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Akash Coke Indus. Pvt. Ltd. & Anr Vs. Coal Controller & Others [2004] Insc 205 (26 March 2004)

S. N. Variava & H. K. Sema. S. N. Variava, J.

This Appeal is against the Judgment of the Calcutta High Court dated 5th May, 1998.

Briefly stated the facts are as follows:

The Appellants are engaged in the production of hard coke. For that purpose they had to purchase coal from various sources. The Appellants have been receiving allotment of coal at the rate of 4800 M.T. They however made a representation that they should be supplied 2400 M.T. from the North Tistra Colliery or Lodhana Colliery.

The representations of the Appellants were not considered by the Bharat Coking Coal Ltd. They therefore lodged a protest with the Coal Controller. The Coal Controller passed an order dated 16th June, 1997, the relevant portion of which reads as follows:

"Since no action has been taken so far till date and the Unit is facing hardship and other problems in production, I am directed to inform you that the coal controller in exercise of the power under provisions of the Colliery Control Order, 1945, allows the prayer of M/s. Akash Coke Industries Pvt. Ltd. as per their representation dated 5.5.1997 for change of source of supply of 2400 MT New Coal as mentioned above with immediate effect".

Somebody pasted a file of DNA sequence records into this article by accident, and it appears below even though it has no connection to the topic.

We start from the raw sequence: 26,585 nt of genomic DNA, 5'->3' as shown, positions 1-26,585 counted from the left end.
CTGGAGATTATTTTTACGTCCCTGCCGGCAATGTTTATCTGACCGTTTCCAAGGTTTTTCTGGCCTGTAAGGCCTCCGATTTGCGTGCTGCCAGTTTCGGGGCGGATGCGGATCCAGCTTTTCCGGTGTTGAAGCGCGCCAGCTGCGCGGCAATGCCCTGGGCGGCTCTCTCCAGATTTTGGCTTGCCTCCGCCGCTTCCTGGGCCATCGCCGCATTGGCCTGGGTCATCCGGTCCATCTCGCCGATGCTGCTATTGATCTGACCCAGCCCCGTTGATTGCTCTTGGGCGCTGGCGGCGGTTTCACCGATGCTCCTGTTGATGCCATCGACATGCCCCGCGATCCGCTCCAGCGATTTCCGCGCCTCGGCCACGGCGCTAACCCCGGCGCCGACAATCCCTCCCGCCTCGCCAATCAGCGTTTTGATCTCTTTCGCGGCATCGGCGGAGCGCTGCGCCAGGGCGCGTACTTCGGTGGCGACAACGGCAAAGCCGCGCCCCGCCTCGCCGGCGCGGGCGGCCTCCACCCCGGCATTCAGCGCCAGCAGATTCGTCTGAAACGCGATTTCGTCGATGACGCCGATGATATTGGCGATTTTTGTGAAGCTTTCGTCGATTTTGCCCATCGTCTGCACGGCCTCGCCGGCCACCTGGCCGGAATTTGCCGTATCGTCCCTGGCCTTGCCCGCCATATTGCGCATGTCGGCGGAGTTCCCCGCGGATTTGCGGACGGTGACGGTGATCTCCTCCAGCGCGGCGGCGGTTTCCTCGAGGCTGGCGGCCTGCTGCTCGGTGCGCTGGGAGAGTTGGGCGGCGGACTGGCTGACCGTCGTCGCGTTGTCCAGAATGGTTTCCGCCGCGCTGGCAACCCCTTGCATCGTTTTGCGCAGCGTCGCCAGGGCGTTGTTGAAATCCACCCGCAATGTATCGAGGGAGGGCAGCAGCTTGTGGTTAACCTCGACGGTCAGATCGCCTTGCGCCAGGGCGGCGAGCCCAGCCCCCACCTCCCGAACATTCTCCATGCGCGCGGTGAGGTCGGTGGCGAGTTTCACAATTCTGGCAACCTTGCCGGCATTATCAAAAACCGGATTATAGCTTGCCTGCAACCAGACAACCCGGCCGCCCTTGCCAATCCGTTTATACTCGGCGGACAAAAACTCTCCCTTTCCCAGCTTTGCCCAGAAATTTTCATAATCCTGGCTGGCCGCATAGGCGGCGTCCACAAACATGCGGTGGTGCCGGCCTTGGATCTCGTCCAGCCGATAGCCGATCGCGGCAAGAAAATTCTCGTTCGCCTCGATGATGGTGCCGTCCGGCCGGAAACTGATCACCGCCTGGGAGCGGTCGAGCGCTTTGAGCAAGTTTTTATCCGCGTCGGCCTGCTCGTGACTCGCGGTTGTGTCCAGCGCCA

It seems that in spite of this order delivery was not effected by Bharat Coking Coal Ltd. The Appellants were informed that the change of supply and grade of coal could not be acceded to. The Appellants therefore again complained to the Coal Controller. The Deputy Coal Controller by letter dated 8th August, 1997 directed Bharat Coking Coal Ltd. to comply with the earlier order dated 16th June, 1997. It appears that in spite of these directions, coal was not released to the Appellants from North Tistra Colliery or Lodhana Colliery. The Appellants therefore filed a Writ Petition which has been disposed of by the impugned Judgment.

In the impugned Judgment it has been held that the Coal Controller is bound to follow directions issued by the Central Government from time to time. Note has been taken of a Circular dated 5th January, 1995 wherein it is provided that it is only Coal India Ltd. which could give linkages to new applicants upto a quantity of 5000 tonnes and for more than 5000 tones the Ministry of Coal could consider the applications. This Circular also provides that no allocation of coal should be made to private collieries from any mine which is linked to a washery. Taking note of this Circular it has been held that the Coal Controller could not pass any directions contrary to the Circular. The orders of the Coal Controller have been set aside. The High Court has directed the Coal Controller to pass a fresh order taking into consideration the Circular dated 5th January, 1995.